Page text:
Hogan says it’s common to let the bird go only a year later. They’re left to their own devices.
But he says after a year, they’re fully grown and better able to fend for themselves.
Hogan says taking young birds lightens the burden on a crowded nest. And he says a lot of birds
can use that help.
“Eighty percent of all the hawks, eagles, falcons that are born die in the first year. It is that hard
for them to make a living. They get kicked out of the nest when they’re young. There’s
anywhere from, depending on the species, from one to four young in the nest. And the nest sits
way up high in a real tall tree, and very often one of them gets knocked out of the nest.”
So, by using the young birds, falconers say their sport is important in helping birds of prey
In central Wisconsin, another hunter, Kurt Reed, is about to apply for master falconer status. It
takes seven years to reach this level.
Reed is training his second Red-tailed hawk in a forest behind his home. He says he’s learned a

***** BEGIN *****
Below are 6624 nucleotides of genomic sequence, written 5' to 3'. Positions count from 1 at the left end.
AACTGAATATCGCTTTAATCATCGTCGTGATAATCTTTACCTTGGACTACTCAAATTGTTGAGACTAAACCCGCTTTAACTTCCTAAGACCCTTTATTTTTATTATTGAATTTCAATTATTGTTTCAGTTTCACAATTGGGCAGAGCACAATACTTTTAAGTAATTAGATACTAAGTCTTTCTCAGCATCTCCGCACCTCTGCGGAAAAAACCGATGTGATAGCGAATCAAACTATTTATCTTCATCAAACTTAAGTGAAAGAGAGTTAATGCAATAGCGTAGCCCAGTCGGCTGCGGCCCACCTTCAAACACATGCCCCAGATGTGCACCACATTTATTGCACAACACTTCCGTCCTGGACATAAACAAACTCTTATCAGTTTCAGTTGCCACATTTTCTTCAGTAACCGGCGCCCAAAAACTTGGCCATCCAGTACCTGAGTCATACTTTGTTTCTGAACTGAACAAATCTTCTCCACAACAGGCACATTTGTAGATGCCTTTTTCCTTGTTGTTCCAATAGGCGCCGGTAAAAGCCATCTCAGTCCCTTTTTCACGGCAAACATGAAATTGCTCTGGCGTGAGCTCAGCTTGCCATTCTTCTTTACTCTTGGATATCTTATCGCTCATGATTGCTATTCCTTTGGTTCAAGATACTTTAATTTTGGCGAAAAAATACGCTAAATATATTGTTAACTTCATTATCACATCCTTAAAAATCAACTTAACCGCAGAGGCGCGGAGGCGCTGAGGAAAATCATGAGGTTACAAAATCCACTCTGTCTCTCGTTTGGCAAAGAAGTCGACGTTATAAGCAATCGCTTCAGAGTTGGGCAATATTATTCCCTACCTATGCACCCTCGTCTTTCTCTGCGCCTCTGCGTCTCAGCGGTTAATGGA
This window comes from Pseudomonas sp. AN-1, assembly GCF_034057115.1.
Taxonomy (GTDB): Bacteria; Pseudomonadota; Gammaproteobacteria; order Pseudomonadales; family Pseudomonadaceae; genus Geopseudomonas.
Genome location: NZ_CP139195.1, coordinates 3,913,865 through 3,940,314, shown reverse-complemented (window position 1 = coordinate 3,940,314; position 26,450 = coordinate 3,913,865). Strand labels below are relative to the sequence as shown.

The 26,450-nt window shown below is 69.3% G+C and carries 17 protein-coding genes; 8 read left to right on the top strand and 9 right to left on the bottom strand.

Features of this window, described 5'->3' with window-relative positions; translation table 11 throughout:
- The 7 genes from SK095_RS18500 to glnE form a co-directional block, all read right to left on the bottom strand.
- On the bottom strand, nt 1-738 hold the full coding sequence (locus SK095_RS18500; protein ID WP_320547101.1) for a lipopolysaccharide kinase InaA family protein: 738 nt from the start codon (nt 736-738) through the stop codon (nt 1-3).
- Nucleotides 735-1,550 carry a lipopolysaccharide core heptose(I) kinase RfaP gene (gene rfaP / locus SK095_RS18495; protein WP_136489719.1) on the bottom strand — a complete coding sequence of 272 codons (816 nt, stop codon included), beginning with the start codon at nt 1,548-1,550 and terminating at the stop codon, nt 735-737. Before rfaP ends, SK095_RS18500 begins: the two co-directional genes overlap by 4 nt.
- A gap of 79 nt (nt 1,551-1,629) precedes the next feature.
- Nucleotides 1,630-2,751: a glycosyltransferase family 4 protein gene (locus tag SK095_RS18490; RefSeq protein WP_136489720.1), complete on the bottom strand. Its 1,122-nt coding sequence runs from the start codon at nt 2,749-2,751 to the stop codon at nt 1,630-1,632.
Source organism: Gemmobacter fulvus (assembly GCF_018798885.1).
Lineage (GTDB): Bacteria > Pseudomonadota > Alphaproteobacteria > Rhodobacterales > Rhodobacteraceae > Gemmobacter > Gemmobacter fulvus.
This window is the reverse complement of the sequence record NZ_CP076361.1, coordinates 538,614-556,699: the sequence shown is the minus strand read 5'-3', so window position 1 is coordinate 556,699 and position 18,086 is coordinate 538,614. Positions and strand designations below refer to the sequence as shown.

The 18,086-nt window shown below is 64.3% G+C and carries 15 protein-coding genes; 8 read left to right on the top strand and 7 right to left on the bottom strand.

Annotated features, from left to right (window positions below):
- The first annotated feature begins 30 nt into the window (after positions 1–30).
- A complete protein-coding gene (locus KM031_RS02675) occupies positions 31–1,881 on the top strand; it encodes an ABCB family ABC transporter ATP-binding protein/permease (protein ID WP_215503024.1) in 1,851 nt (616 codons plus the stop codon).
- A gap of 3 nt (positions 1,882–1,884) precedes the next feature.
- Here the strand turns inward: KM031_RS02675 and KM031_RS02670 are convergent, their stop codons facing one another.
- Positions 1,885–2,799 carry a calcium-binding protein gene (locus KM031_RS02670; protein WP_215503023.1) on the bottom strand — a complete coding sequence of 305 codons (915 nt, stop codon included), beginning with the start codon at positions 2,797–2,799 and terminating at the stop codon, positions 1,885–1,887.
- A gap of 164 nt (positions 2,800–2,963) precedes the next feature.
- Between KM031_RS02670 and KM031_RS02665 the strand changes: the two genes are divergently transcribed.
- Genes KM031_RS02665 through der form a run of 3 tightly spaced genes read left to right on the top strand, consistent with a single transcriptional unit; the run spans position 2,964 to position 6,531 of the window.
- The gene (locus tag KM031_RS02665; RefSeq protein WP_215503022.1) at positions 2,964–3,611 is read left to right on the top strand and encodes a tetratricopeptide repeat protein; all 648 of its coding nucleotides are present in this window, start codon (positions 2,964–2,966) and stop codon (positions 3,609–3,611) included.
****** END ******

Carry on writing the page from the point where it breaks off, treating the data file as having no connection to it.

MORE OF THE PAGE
lot about falconry in the past seven years.
“In taking care of or training a Red-tailed Hawk. It’s all about weight control and
responsiveness. So for example, today my hawk is a little on the heavy side. He’s about 1340
grams and that’s about two ounces more than I would like him to be if I was going to go hunting
with him today.”
It’s beautiful outside, and sunny. Reed says days like this can be bad days to hunt, especially
when the bird is packing some extra ounces.
“If you take your hawk out when they’re way overweight, they’re going to go sit up in a tree and
sun themselves, and you’re going to wish you hadn’t done that.”